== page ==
- on tax policy, on trade policy, on energy
policy and on regulations," Iacocca
Iacocca said if the administration
gave in to $15 billion in defense cuts, the
Democrats conceded to $15 billion in
social program cuts, and a surtax were
imposed on imported oil and a 15-cent-a-
gallon excise tax at the gas pump, the
budget deficit could be reduced $60
That, he said, would send interest
rates plummeting and provide affor-
dable credit for the purchase of cars
and houses.

Asner blames Reagan,
Heston for axing show

NEW YORK (AP)- Actor Ed Asner
said yesterday he suspects the White
House and his own opponents in the
Screen Actors Guild may have worked
for the cancellation of his television
series, "Lou Grant."
Asner, national president of SAG, told
a meeting of its New York local that "a
small group (in the guild) led by
(President) Reagan's stooge, Charlton
Heston," used lies to win a vote that
defeated the merger of the SAG and the
Screen Extras Guild.
He also accused Heston of "lying"
when he told the Los Angeles Herald
Examiner that Asner had brought up.
the issue of El Salvador at union board
THERE WAS no immediate com-
ment from the White House about
Asner's statements. Heston also could
not immediately be reached for com-
Asner was criticized by conservative
groups earlier this year for starting a
fund drive for medical supplies to be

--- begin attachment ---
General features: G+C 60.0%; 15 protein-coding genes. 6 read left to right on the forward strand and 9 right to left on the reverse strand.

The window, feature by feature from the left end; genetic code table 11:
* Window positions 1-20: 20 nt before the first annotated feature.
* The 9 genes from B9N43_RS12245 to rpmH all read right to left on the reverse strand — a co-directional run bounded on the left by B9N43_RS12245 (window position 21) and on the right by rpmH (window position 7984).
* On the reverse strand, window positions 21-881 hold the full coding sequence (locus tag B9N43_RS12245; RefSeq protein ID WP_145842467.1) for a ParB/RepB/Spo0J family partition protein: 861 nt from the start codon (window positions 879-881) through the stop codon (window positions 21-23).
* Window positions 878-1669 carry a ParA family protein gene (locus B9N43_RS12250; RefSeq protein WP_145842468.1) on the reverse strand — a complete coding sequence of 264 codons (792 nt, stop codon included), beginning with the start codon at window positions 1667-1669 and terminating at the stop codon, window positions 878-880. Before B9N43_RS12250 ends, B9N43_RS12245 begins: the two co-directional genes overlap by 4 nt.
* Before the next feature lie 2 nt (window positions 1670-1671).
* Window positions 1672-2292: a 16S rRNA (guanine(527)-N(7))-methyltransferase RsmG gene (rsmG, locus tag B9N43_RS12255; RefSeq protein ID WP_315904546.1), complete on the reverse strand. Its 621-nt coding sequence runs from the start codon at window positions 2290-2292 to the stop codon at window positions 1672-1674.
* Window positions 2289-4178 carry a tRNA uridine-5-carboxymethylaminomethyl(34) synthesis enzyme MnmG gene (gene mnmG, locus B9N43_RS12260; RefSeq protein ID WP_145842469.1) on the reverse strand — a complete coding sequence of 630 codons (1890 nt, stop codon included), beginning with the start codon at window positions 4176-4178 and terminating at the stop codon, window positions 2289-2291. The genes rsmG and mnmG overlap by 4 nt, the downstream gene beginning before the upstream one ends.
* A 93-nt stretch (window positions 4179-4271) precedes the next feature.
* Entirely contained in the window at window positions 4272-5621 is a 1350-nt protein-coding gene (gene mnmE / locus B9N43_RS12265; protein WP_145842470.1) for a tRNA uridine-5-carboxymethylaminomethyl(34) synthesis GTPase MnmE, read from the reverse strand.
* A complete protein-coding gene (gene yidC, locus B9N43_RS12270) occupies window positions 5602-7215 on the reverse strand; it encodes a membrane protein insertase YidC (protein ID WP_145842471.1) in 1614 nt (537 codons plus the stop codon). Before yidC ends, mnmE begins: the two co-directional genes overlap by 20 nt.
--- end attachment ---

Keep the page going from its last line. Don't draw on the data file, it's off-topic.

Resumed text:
distributed by leftist rebels in El
Salvador. He later admitted he made
"a slight goof" for not making it clear
that he was not acting on behalf of the

James Rosenfield, executive vice
president of the CBS network, called
the charge about White House pressure
HE SAID CBS has had to face
political pressure in the past for its
programs, such as "Playing for Time,"
but not in the case of "Lou Grant."
"When we start to hear from the
White House on such matters, it'll be a
cold day in hell," Rosenfield said.
Asner, however, insisted that
"Heston and his all-star hit squad have
attacked me."
ASNER LATER told -reporters that
although he suspected his unionism and
political activities were linked to the
cancellation of "Lou Grant," "whether
it can be proven or not beats me."
"I suppose it did sound bitter," he
said of his remarks about Reagan and
Heston. But he said his feelings were
motivated by "constant, unrelieved at-
tacks on the board and me" by Heston
and his allies in the guild.
The attacks, Asner said, date back to
the board's decision last year not to
issue its annual award, as planned, to
Reagan, citing the president's "anti-
labor" stance in last summer's illegal
strike by air traffic controllers.

When it's five o'clock and the temperature is 85 degrees, Williams Street and
everything on it begins to glow under an unrelenting sun.
Mem~orial service hl
for P rof Brick mant

More than 100 people attended a
memorial service yesterday for
psychology Prof. Philip Brickman, a
suicide victim who died last Thursday.
"There is a lot of importance to Phil's
life, not his death," Linda Perloff, one
of Brickman's former students said to
the gathering of the late professor's
friends, family, students and
colleagues. "We should think about his
life," she said.

Robert Zajonc, a psychology
professor and researcher at the In-
stitute for Social Research's Center for
Group Dynamics, which Brickman
headed, summed up the feelings of
many of Brickman's colleagues by
saying "only a part of Phil died, a lot of
him is stillwith us."
A small reception for Brickman's
close friends and family was held after
the Rackham Hall memorial service.